HC Deb 07 December 1922 vol 159 cc2167-70

Motion made, and Question proposed, "That the Clause stand part of the Bill."

Lieut.-Commander KENWORTHY

I do not think this Clause can be allowed to pass without some comment. This is the Austrian Loan, and I want to put to the Under-Secretary of State for Foreign Affairs two observations only. We are asked to guarantee some £6,000,000 odd to Austria. It seems to me that, unless something practical is done beyond lending Austria money and supervising her finances, we will have to help her further in the future. There are two practical propositions I want to put before the Government with regard to Austria. In theory, of course, the Peace Treaty ought to be revised, but that is hardly practicable at the moment. There are, however, two things that can be done. In the first place, is anything being attempted with regard to assisted emigration from Austria? The city population is so great that it cannot be maintained by either the country or the trade, especially in view of the obstacles placed in the way of trade. It is absolutely essential that the surplus population of Vienna, the professional classes, the skilled workers, the clerical classes, the doctors, teachers, and so on should have a chance to get out of it. You have parts of the world to-day which are short of population and want a white population. There are two of our Dominions needing white populations—South Africa and Australia. I know perfectly well at the moment the Australian Government does not encourage even British emigrants to go to the Commonwealth, because of unemployment. But the Austrians are very law-abiding people. They make good citizens. They are not pugnacious. They have very good qualities, and I believe it would be possible to have certain areas in Australia or South Africa specially divided off for Austrian immigrants. At any rate, it would be better from the Australian point of view than to have Japanese immigrants, which are the alternative. The proposition does not come out of my own brain, but from a much more informed mind than mine.

The other observation I wish to make is this. Austria is suffering in a very acute form, because of her peculiar circumstances, from the disease from which all Central Europe is suffering, and that is the lack of an assured market, and the assured market exists near the Austrian frontiers—I refer to the Russian market. The only outlet for Austrian products to-day, for her skilled engineering products, and for her textiles is Russia. [An HON. MEMBER: "Why not Australia?"] I understand that it is our object in this country to encourage our trade with Australia. There is room for Russia, for Austria, and ourselves as well, to be brought into the trading community of Europe once more.

I cannot let this Clause go without putting this point before the Government. I put it before and the Government did not listen, and we are now paying for that non-attention this six millions. It is true that it is only a guarantee, but if we had to find the six millions it would not be so happy a position. It has been an expensive policy for the Government to ignore Russia, and not to make any real attempt to open her up to European trade. If the Austrian factories could be kept busy supplying the goods that Russians are crying cut for to-day these loans would not be required. The very fact that we have to-day to make this loan is a very fair comment on the utter failure of the policy of the late Government, and, by all signs, it is a policy likely to be slavishly followed by the present Government.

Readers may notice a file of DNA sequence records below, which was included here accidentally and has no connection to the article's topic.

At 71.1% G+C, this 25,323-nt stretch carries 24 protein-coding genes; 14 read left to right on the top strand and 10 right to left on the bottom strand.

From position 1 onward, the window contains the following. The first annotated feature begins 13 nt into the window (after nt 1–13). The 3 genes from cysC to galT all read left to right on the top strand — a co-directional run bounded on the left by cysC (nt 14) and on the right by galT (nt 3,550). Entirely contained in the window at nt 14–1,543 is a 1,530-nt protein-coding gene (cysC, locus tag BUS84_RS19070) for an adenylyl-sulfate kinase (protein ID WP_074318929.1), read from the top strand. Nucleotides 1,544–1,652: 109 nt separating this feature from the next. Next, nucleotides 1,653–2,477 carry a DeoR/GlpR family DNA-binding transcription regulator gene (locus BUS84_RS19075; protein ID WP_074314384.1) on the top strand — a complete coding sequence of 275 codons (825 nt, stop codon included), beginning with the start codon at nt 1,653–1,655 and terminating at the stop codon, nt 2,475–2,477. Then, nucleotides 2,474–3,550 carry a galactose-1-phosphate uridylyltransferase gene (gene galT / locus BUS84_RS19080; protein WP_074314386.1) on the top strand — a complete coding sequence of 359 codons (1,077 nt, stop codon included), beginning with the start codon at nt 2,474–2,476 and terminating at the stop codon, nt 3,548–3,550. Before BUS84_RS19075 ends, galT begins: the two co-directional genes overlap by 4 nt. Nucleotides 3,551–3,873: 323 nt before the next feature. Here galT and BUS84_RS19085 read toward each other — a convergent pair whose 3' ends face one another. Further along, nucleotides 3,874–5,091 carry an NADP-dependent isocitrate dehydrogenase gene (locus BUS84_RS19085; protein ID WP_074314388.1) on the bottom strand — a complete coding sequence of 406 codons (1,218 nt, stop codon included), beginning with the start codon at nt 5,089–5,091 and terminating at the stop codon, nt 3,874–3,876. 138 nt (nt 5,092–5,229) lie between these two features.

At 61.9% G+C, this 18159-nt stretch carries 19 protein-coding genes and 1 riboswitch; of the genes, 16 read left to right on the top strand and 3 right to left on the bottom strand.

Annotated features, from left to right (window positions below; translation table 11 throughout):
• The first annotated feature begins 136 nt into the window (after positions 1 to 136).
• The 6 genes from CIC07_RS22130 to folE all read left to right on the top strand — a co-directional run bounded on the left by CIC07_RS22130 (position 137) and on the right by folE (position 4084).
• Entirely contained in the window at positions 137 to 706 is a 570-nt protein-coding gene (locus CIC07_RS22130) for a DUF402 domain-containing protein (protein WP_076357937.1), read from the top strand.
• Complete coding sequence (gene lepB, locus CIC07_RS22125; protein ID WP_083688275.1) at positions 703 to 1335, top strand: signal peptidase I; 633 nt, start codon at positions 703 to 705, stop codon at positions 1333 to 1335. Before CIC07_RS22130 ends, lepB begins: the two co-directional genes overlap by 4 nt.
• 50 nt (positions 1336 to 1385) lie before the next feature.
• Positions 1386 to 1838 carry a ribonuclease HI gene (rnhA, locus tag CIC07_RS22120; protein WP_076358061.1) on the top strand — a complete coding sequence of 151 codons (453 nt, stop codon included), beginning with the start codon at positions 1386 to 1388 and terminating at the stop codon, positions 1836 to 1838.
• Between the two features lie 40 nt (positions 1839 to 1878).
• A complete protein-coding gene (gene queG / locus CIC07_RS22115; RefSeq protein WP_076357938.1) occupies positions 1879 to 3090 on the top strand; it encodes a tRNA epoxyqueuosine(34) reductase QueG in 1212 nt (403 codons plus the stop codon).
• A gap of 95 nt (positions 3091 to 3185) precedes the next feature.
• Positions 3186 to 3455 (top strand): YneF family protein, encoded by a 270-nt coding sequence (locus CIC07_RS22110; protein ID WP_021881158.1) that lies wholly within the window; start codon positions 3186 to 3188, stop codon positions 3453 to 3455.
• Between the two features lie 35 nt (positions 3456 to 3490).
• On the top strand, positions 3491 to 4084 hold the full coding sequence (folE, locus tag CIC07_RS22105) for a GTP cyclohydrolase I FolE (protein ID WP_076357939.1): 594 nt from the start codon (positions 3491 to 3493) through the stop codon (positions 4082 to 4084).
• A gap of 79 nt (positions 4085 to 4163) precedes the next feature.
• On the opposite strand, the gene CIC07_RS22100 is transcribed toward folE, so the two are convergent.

Last night I put a couple of questions to the Chancellor of the Exchequer, and did not receive a reply. They are rather important, and I shall not keep the Committee more than a moment or two in repeating them.

As to the security of the loan; is it secured by a first charge on the tobacco monopoly and the Customs? I understand by the protocol it is a second charge on the Customs. In respect to the bank, I understand from the official announcement that the Austrian Government have opened this particular loan as from last Monday, 4thDecember, and have invited subscriptions to the issue of six million dollars of guaranteed Treasury Bills. Why is it dollars, and not kronen? If we have guaranteed it, why is it not pounds? The interest on these Treasury Bills is 9 per cent., I understand: is that so?


The question—


Cannot we have an answer to the questions put by hon. Members?

The CHANCELLOR of the EXCHEQUER (Mr. Baldwin)

In regard to the first point raised by the hon. Member for Ilford (Mr. Wise), as I understand it, the charge is on both the tobacco and the Customs, and is the first charge. The loan will be raised by the Austrian Government, and they will raise it on the best terms they can get. As to other of the information that the hon. Gentleman has given to the House, I have no knowledge of it beyond what he says. I cannot say how or at what rate the Austrian Government will raise this loan. In the Bill before the Committee our function is restricted to the guarantees specified in the Bill; the responsibility for raising the loan will be that of the Austrian Government. If the Austrian Government be unable to arrange with the issuing houses in the different countries then, of course, the whole thing falls to the ground. The Austrian Government will have to do their best to raise such loans as they require on the best terms that they can. Of course the position of the Comptroller in Vienna is a very strong one. He is able to prevent further issues.


Who is the Comptroller?


The Comptroller has yet to be appointed, but he will be a neutral.